Two (better) recordings of Don Juan

In the last post I briefly reviewed the only two commercial recordings of Byron’s Don Juan that I have been able to find. Neither was much to my taste, although I’d be interested to hear from anyone who has a kinder opinion.

There are a couple of non-commercial recordings that I’d like to recommend to you. I think each of them is better than Davidson or Bethune, although neither is complete.

The first is a recording made in (I’m guessing) the 1940’s by Tyrone Power. His voice has a lovely natural timbre; his projection is great (from low in the chest). He gets a lot of variation of intonation and pace and he speaks the poetry seriously, but with meaning, catching not only the rhythms but the rhyme that carries so much of the humour in Don Juan.

Of course, Power had the looks and the agility to be the Don Juan from Central Casting. His Mark of Zorro was the the second movie version of the Zorro tale — the first being the stylish Douglas Fairbanks’ 1920 version. But Power and Basil Rathbone made the franchise indelibly theirs. He was a very good actor with a naturally credible leading-male style and a fine expressive touch who was trapped for many years by 20th Century Fox in ‘swashbuckling’ roles. If you’ve never seen him in the last movie he completed — Billy Wilder’s 1957 movie of Agatha Christie’s Witness for the Prosecution with Marlene Deitrich and Charles Laughton — then you’ve missed one of the greatest movies of the 20th century. Alas, he died of a massive heart attack on the set of Solomon and Sheba (1958) in the midst of a duel with George Sanders.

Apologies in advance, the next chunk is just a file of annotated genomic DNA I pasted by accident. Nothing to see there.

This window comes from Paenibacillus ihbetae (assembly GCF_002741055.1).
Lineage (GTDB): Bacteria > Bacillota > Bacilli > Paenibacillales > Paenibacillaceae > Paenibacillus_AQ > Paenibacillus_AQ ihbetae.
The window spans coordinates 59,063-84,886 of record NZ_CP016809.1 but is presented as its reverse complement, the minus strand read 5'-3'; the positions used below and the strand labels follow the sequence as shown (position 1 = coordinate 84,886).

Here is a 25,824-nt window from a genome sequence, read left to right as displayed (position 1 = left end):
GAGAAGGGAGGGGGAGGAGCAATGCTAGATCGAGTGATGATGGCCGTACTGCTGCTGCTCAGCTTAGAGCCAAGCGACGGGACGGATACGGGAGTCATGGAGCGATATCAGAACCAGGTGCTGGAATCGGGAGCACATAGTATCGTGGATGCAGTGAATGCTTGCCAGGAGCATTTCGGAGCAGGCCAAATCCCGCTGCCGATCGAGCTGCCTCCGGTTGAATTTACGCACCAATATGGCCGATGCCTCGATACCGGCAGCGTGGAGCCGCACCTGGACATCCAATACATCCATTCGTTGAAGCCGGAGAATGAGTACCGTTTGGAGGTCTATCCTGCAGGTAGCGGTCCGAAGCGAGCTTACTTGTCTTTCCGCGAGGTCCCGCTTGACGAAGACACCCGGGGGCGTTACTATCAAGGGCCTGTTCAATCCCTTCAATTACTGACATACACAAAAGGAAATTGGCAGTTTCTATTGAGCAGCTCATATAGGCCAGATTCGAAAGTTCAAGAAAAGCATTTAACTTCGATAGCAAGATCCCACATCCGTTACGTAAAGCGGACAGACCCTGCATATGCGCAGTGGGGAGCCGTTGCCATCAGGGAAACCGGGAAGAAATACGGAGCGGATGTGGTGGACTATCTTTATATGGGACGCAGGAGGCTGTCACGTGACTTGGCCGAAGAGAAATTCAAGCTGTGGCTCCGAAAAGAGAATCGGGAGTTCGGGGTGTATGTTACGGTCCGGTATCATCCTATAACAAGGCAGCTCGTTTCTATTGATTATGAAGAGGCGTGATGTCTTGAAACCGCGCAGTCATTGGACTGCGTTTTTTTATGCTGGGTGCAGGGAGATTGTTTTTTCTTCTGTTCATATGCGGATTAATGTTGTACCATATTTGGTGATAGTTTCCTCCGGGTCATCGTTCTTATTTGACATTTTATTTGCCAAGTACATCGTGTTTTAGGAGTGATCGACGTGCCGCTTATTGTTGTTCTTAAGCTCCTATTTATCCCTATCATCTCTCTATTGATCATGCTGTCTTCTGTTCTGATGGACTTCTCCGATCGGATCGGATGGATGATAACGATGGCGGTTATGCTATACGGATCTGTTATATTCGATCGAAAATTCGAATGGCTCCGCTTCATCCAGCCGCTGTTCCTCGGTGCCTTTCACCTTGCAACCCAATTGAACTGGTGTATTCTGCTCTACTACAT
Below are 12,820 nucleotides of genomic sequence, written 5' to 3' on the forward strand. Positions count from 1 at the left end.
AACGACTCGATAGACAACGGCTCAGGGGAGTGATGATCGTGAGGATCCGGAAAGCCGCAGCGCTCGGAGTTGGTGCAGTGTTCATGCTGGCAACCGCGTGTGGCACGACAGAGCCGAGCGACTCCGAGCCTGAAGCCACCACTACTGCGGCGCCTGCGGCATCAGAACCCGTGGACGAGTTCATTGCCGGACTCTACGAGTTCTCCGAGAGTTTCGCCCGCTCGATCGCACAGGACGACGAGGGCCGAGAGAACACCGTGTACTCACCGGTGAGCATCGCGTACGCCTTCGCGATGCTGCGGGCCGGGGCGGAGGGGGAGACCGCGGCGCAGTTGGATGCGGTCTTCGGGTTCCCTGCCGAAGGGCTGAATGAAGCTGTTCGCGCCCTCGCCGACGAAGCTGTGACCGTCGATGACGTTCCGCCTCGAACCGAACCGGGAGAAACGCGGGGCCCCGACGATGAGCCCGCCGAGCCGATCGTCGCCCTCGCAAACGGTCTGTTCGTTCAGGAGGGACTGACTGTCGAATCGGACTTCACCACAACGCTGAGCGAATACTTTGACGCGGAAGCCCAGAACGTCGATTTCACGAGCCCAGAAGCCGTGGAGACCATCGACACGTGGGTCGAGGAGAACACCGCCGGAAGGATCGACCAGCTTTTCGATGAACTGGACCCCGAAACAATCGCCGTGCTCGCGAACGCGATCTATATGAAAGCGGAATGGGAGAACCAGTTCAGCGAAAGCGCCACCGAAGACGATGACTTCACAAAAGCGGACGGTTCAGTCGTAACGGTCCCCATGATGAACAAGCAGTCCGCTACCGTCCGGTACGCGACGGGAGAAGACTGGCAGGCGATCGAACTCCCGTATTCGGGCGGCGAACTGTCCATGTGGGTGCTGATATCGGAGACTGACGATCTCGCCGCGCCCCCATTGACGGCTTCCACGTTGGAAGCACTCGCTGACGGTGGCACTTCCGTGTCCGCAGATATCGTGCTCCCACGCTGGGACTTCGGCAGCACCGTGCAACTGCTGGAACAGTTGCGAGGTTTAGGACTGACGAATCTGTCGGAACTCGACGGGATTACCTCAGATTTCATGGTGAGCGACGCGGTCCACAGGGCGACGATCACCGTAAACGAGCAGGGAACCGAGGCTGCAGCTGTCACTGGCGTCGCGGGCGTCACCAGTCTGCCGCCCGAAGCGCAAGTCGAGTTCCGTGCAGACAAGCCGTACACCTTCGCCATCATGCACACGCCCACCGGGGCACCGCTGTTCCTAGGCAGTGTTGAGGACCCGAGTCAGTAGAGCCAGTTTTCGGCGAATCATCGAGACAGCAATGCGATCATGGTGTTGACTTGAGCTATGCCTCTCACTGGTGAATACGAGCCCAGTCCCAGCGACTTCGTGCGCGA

I’m sorry that Power does not appear to have recorded all of even Canto One of Don Juan. But I offer below an excerpt from the recording available here (there seems to be a rip-off available on CD on Amazon, too). In the excerpt, Power is heard reading verses 138 to 142 of Canto One, at the point where Julia’s jealous husband, Alfonso, bursts into her bedroom in the middle of the night, looking for her lover (Juan, unknown to Alfonso).

The final recording I offer for your review is my own. I recorded this version in March, 2012, shortly before I first came across the Tyrone Power version. I’m delighted to find that my approach is not far from his. This is the recording that I’ll be issuing as part of the illustrated audio ebook to be real eased in the next few weeks. I’d love to know what you think.